Research - IWM
Our research focuses on how firms can create value to their customers and ultimately value to the firm. We are highly interested the influence of digitalization and technologies on consumer behavior and firm performance.
Personalized Shopping Interfaces
Through the increasing digitalization of grocery-shopping, retailers have the possibility to provide new shopping experiences to customers. In comparison to the offline environment, online shops are easy to adapt to individual customer needs. However, it seems that existing online shops do not focus on different customer types but only on prominently featured navigation tools for goal oriented customers (e.g. search bar, category tree or filter). In contrast, for customers without a concrete goal, the navigation lacks in terms of intuitiveness, leads to higher search and decision costs, and reduces the shopping convenience.
The focus of the research will be online grocery retailing. We want to identify customer behavior and needs to provide insights on how shops should be designed to meet customer needs. In addition, we want to investigate the impact of different shop designs on outcomes for customers (e.g. experience), retailers (e.g. size of shopping basket) and manufacturers (e.g. brand choice) considering different types of customers. The findings of the research project will offer guidance to retailers on how to design online shops to improve the shopping experience for different types of customers. This could subsequently lead to a positive impact for manufactures as well.
Contact person: Christopher Stein
Moreover, many purchases in grocery retailing are unplanned. The challenge for retailers is now how to stimulate unplanned purchases online to increase shopping basket sizes. To answer this question, we need to address four subquestions:
- When? - At what stage of the shopping journey are customers prone to make unplanned purchases?
What? - What type of communication is most effective to stimulate unplanned purchases?
How? - How to present products in the different stages of the customer journey to foster unplanned purchases?
Where? - Where on the screen should products be presented to improve awareness?
Contact person: Lisa Richter
Recommendation Systems in Marketing
Every day we make numerous choices – often without limited information about the available alternatives. To deal with this kind of insecurity we often rely on decision aids. Recommendation systems represent one popular type of such decision aids. Recommendation systems suggest items that are of potential interest for us. Companies like Amazon, Google, and Netflix base substantial parts of their business on recommender systems. Especially online retailers use their own recommendation systems to nudge shoppers towards relevant products customers are potentially not aware of.
However, more and more customers complain about ‘unsurprising’ recommendations like recommending ‘Harry Potter And The Chamber Of Secrets’ if a customer has bought ‘Harry Potter and the Sorcerer's Stone’ previously. We develop an innovative recommendation system that aims to enhance not only customers’ satisfaction with the system but also with their ultimate choices.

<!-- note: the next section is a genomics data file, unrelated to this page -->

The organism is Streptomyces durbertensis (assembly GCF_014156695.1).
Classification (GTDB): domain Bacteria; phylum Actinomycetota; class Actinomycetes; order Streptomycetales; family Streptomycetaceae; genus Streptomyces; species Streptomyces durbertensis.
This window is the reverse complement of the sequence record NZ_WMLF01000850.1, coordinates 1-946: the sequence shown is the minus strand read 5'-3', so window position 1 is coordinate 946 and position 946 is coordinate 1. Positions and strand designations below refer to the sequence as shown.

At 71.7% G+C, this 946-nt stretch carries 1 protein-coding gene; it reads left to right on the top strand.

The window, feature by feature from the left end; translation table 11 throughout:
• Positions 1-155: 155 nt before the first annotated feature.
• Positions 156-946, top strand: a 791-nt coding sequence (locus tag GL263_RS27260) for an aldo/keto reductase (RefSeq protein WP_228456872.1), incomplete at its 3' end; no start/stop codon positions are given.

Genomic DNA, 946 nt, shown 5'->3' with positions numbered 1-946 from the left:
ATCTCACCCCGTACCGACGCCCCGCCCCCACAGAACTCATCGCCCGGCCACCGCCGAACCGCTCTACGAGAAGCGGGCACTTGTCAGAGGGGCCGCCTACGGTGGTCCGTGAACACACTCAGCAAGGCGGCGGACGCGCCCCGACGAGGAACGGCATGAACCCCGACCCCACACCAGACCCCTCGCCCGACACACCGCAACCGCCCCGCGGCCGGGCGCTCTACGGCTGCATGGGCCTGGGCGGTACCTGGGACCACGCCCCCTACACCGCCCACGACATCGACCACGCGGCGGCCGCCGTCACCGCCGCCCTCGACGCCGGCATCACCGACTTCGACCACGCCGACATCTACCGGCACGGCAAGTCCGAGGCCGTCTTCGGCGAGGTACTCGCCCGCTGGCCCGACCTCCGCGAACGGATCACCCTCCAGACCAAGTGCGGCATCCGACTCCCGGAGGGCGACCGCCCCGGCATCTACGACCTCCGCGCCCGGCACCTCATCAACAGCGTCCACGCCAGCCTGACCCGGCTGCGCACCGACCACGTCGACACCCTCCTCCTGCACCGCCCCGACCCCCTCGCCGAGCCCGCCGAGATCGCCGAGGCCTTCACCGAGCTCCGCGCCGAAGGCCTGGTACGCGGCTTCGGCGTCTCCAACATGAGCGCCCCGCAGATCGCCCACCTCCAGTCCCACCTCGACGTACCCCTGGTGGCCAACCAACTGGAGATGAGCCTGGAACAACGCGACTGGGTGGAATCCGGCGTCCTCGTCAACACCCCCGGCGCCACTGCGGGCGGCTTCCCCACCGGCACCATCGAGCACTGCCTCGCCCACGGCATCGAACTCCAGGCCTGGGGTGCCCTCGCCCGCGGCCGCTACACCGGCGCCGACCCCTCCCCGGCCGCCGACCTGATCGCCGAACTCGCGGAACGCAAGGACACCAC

Contact person: Fabian Kraut
On average, we have eight social media accounts and spend over an hour on social media networking sites like Facebook, Instagram, YouTube or TikTok. One motivation among others is to be entertained and inspired by Influencers. Therefore, it is not surprising that Influencer marketing is prevalent in firm strategies to reach consumers. However, it is not clear why some Influencers generate more online brand engagement (e.g. likes and comments) with their content than others? The “gold rush” of Influencer marketing is over and companies can no longer use a “spray and pray” attitude to achieve visible results. Firms want to know about the outcome of a campaign from the onset, but in order to do so managers need to analyze and learn about the marketplace. Therefore, the demand for data-driven evaluations of the effectiveness of Influencer marketing is constantly increasing.
The focus of this research project is to identify Influencer characteristics that drive brand engagement and to predict the (financial) value of an Influencer. The findings of this research project will provide guidance for brand managers which Influencers to choose when composing a portfolio of brand ambassadors for a campaign.
Contact person: Jane Johne
Explaining Future Growth Potential
At the stock markets, we often observe that firms that operate in similar business environments and whose balance sheets are comparable to each other are valued fundamentally differently. Vice versa, there are firms, which are extremely different on their balance sheets and income statements, but are still valued similar.
This gap in valuation can be explained by expectations about a firm’s future unrealized growth potential. These growth expectations in turn can be driven by the companies’ performance in the three strategic marketing investment categories: product/service, brand, and relationship. We examine the relationship between strategic marketing investments and a firm's future growth potential. By doing so, we provide insights for C-level executives on how to form and manage growth expectations.
Contact person: Karlo Oehring